Every single day was purposeful in God’s eyes.  

David—the very least and the youngest in his father’s estimation—was great in God’s eyes. He was God’s choice man. He was anointed first in private before his public anointing. At the perfect time “the Spirit of God came mightily on him” (1 Samuel 16:13). What God did in and through David was the outcome of his private life of devotion. He had a prepared heart that was fixed on God. His life was devoted to seeking God in prayer and worship. God was David’s greatest reality. 

Remember the life of David the next time you are tempted to be discouraged in the ordinary. David—who was obscure, unseen, and unapplauded by the crowd—was big in God’s eyes. Perhaps David wrestled with insignificance and routine in his harder moments. He may have combated negative feelings and attacks from the enemy in his thought life. But he passed the test of routine and obscurity, and was faithful in his devotion to God. 

David had a Heart After God

"Hear my voice when I call, O Lord; be merciful to me and answer me.  My heart says of you, ‘Seek his face!’ Your face, Lord, I will seek" (Psalm 27:7-8).

What was the secret to David’s success? Throughout his obscure life alone out in the fields, He continued to praise, worship, and thank God. He cultivated his heart and allowed God to root out self. All of this seemed so contrary to human wisdom, but in His perfect timing God used David mightily. David had a shepherd’s heart of trust and devotion. He was the giant killer, the composer of Psalms, Saul’s personal musician, Jonathan’s closest friend, a hunted fugitive and, finally, the King of Israel. 

The Bible says that he was a man after God’s own heart. For the Bible to say this about a man is quite astounding. David used all his energies in pursuing God. He spent time with God. His inward life was more important than his outward activity. It was his highest priority, and he learned to work effectively from the inward to the outward. Out of our hearts flow our energy, insight, and influence for God. David let God penetrate his heart deeply. God was his one dominant passion. The cost was high to feel God’s burden, to feel His anguish, to understand His heartache, and to stand in His truth day in and day out. But he was willing.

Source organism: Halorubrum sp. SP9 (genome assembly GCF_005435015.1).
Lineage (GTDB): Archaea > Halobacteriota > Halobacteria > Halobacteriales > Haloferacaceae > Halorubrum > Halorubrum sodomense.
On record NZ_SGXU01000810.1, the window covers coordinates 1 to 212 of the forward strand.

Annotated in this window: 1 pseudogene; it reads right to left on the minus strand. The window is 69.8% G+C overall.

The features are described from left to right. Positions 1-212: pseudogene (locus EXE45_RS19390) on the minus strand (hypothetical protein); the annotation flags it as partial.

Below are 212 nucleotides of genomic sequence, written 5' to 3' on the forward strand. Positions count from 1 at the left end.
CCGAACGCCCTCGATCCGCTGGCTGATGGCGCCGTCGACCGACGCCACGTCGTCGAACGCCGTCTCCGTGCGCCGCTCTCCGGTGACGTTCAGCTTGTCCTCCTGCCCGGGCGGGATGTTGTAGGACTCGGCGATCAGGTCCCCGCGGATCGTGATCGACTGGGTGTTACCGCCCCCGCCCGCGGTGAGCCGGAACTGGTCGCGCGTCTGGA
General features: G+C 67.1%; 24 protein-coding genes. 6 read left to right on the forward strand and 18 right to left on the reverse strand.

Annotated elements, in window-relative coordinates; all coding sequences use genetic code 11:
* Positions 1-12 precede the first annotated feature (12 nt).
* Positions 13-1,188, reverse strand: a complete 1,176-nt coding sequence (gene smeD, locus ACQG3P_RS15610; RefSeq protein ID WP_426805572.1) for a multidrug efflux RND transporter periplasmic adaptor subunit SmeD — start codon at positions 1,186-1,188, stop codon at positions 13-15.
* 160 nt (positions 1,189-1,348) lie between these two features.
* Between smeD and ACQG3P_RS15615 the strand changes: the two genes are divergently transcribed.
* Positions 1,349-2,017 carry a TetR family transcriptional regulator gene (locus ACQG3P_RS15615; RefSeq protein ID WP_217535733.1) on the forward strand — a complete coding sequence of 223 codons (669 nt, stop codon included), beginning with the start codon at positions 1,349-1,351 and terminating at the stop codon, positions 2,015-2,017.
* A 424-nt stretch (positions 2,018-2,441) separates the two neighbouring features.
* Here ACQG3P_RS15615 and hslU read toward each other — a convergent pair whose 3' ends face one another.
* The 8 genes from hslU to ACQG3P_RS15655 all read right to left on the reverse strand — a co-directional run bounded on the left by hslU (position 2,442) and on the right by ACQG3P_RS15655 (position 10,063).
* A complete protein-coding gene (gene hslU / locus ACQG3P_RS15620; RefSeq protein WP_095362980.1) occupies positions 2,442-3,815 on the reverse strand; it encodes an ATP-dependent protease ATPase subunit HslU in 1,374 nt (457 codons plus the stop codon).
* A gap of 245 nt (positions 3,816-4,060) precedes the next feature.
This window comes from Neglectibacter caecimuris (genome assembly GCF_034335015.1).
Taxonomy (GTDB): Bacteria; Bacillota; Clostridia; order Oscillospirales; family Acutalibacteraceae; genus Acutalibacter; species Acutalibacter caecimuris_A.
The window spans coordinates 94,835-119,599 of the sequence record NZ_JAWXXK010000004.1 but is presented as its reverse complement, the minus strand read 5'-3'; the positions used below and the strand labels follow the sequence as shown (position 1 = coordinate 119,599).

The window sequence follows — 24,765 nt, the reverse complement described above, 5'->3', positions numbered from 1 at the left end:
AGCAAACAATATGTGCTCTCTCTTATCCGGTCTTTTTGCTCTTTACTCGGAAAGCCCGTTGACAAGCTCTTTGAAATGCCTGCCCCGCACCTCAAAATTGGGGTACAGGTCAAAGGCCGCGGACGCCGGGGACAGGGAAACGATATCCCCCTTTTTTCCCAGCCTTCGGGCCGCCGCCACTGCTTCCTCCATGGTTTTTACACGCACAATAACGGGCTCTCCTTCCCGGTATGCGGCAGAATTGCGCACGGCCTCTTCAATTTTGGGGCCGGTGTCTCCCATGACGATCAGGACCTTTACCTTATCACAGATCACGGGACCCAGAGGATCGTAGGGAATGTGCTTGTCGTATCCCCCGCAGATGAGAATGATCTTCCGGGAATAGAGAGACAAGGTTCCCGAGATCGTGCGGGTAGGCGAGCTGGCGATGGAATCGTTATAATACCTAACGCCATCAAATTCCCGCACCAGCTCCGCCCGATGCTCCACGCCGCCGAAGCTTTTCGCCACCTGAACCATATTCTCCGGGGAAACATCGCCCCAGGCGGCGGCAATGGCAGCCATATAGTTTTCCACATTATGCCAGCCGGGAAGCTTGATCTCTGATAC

Look at the influence of the Psalms in your own life. Have they not touched you inwardly again and again? 

David was not preoccupied with accomplishment. He was preoccupied with God. What we are comes out of our private life. It’s invisible to almost all but God. Yet it greatly influences others. Great lessons are learned in the secret place. Dependence is learned and we are touched at the bottomless depths of our personality and spirit. 

We aren’t going to get anywhere unless we go into the deep with God. I lived on a ship for years and we never got anywhere unless we launched out into deep waters. If we learn this lesson—private before public—we have learned the greatest of lessons that will affect the rest of our lives. It’s solitude and devotion before activity. 

Learning to Live a Devoted Life

“Devote yourselves to prayer, being watchful and thankful” (Colossians 4:2).

Christians often have the problem of living on the surface, the visible level. It’s a temptation we must all face. The outward is most immediate for our attention. It demands our time and energy. We can feel trapped by the tyranny of the urgent. The battleground of the ages is activity—it’s Satan’s great strategy—if he can keep us constantly active, he has gotten us—we are no longer captain of our souls, and easily sink. An impulsive desire of mankind is to avoid concentration on God. It’s so easy to work for Him any day than to let Him work in us.